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G.A. Saindon

G.A. Saindon lives on five acres, with lots of trees, chickens, geese, a pond with fish and plenty of weeds, owls, and sundry creatures everyone wants to get rid of.  His wife of 41 years, his seven children, their few spouses and all eight of his grandchildren are his delight.  He’s been blessed.

All of Us Await a New Season

Cool amber shine the evening snows at rest;
Redwing blackbirds north and northwest of me
Bobbing on their reeds, quite impossibly
Weightless as those thoughts that with joy are blessed.
A pair of sandhill cranes alights so close
I hear them mumble; idly nodding low
Through Giacometti shadows and thin snow,
Gleaning unsprouted corn, that’s autumn’s ghost.
These birds and I remark on Spring’s delay,
Lingering snow, hurried daylight, and more––
My yearnings like lolling blackbirds sway
In a yellow air pierced by Sandhill lore:
Calm cranes my patience counsel.  Then to pray,
Trust, that I can soon sing from every pore.

For Rain

Nothing shows above beyond a rude blue,
an old sun and cottonwoods fluttering,
hurling the shower of down, seed-bearing
pale parachutes assaulting everything.

Wherever they light is sere, luckless brown.
Here my tongue and reddened eyes alone
aware, moist, alive. But down to the bone
this land sobs for water. I hear it groan:

We need
floods of deep, bright rain,
a deluge for Noah and his great boat
shivering with livestock…

just enough to sail the Ark or wash
us all to sea atop our useful cars:
wet weather, amphibian’s delight, stars
snuffed out in soggy mist, trees as ships’ spars

asail in liquid air, birds breast-stroking,
warped timbers, dogs as sleek as seals, barking,
fish wriggling on patios, buoys marking
crosswalks, and on the ramps some whales parking.

For this and that and rain I pine, again
watching clouds scurry along the ledges
of a dropless sky as memory dredges
up dry scenes, and dreams approach the edges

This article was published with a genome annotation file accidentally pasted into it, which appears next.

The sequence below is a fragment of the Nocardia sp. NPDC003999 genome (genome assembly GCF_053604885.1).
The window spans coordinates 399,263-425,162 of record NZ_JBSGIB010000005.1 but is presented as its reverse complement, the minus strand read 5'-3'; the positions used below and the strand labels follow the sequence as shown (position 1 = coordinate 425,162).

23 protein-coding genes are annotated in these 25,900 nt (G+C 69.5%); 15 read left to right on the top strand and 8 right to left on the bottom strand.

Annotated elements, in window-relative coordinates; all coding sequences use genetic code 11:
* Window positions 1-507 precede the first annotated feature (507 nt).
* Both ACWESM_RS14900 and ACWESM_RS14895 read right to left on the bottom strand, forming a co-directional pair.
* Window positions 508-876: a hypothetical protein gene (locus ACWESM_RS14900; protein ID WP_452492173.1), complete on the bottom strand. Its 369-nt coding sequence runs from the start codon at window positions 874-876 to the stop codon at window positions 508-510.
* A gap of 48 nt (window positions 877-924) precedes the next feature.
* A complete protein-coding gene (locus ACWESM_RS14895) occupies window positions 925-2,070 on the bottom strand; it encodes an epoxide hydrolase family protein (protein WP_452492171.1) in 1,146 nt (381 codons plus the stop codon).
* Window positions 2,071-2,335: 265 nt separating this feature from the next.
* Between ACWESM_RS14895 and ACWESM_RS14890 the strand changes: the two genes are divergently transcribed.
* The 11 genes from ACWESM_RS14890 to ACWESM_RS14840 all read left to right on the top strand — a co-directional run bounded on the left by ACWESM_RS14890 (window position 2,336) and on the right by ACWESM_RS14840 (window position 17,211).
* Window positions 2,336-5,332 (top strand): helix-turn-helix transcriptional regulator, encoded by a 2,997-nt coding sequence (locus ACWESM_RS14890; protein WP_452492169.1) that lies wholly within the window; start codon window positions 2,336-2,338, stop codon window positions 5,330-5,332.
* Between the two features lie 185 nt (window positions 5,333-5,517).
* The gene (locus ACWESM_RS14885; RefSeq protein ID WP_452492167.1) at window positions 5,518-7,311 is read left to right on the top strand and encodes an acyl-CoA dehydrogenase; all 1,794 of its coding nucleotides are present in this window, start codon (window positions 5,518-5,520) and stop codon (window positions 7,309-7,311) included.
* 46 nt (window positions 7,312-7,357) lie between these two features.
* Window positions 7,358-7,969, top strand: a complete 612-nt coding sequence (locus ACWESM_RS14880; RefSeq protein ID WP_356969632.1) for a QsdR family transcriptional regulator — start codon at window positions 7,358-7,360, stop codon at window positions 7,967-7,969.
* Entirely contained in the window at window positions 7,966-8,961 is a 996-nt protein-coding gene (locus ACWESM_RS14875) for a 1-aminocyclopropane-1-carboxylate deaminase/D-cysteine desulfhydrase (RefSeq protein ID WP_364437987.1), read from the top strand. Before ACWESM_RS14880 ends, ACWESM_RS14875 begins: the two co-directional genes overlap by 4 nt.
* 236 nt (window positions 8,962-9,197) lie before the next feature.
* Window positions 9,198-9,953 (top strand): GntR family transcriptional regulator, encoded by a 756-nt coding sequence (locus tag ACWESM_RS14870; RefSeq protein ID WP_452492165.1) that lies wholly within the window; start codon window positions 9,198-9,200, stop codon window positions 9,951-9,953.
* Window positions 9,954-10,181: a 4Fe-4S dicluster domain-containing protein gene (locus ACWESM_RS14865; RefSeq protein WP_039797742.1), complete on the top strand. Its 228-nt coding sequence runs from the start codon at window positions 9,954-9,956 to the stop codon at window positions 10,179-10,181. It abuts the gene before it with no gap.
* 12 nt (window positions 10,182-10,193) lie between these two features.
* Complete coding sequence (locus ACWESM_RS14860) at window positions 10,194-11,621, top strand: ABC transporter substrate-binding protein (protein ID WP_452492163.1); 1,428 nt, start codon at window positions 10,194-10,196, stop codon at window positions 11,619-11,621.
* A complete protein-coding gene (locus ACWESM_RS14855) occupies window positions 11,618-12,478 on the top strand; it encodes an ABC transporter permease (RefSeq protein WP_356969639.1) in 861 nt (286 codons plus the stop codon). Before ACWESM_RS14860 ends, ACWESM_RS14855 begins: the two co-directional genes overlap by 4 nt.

where this wicked reality pushes
back hard and hot. Yet, I must tilt my head
up with eyes the only pools, edged in red
to scan for nascent rain, and smile instead.

Venus of the Corn Stubble

December morning stars,
Hidden by a sun unseen
But heaving his shoulders.
Frozen birds, frozen tracks greet
The farmer, his tractor and the great
Weight of wet, warm manure
Steaming and twirling through the frozen air,
Blessing the soil, dressing the field.

A thick, sultry plume from the wagon
Rises voluptuous and tall toward a planet
Single in the East, dawn’s beauty mark.

She can only turn her head
So far before she’ll lose her balance
And her constellation,
So Venus grits her teeth, grimaces –

The swollen, tart mist reaches her
Not to be ignored –

“How do you like my moves, sister?”

Walking New Snow with My Grandson

It can’t matter
on a day so bright
so uncold
and beckoning for tracks:
his parents left him
no boots.
We visit the chickens,
the cats, errant birds
in branches askew
and naked this February.
His gloves are my last year’s,
useless, but cover
his hands to forestall chilling.
He’ll have more water
in his shoes than we
can slosh in our meandering.
His tracks are small,
close and he’s nearly
weightless as the shallow
indentations scatter
before me. The child
is farther than the man
for awhile, then he comes
tramping and splashing
back at me, head down,
watching the snow scatter.

Chickens unafraid of snow
make tracks toward us;
the child squeals in fear
(they are just 3 inches shorter
than he is) or delight
(the snowball he made
hits its mark).
Cats sit idle, wary of the boy,
who wants to squeeze and squeeze
them. Half a dozen chickadees
explode raucously scolding the one
cat we missed padding
near the tree they contend
is theirs. The boy smiles
and squishes
forward, sure he’s doing
what comes naturally.

This is joy without frills,
without reason, without
call, and careless.

Well After Sundown

I deeply wish it were otherwise…

active under the late October skies
are my lilacs and willows:
in this darkness one follows
the tree line athwart a sky pitch
and solid where the forest, which
primps close by, presents a veil parting
upon my willows bending, starting
to move, to uproot and wander
the lawn, meeting the lilacs under
October’s cooling stars, for what,
I don’t know. Let’s just say that
I’ve unsettled myself, and as well
would see a ghost, a stuttering skull,
as find the lilacs sprightly tiptoeing
to meet a pair of willows going
God knows where. How lilacs talk
to willows – I shudder and balk
at pondering such improbable scenes:
the willows’ voice like echoes in a dream;
the lilacs’ like a spring snowfall coolly
whispering, I suppose; though I fully
expect that this episode will be
unremembered when my wits revisit me.


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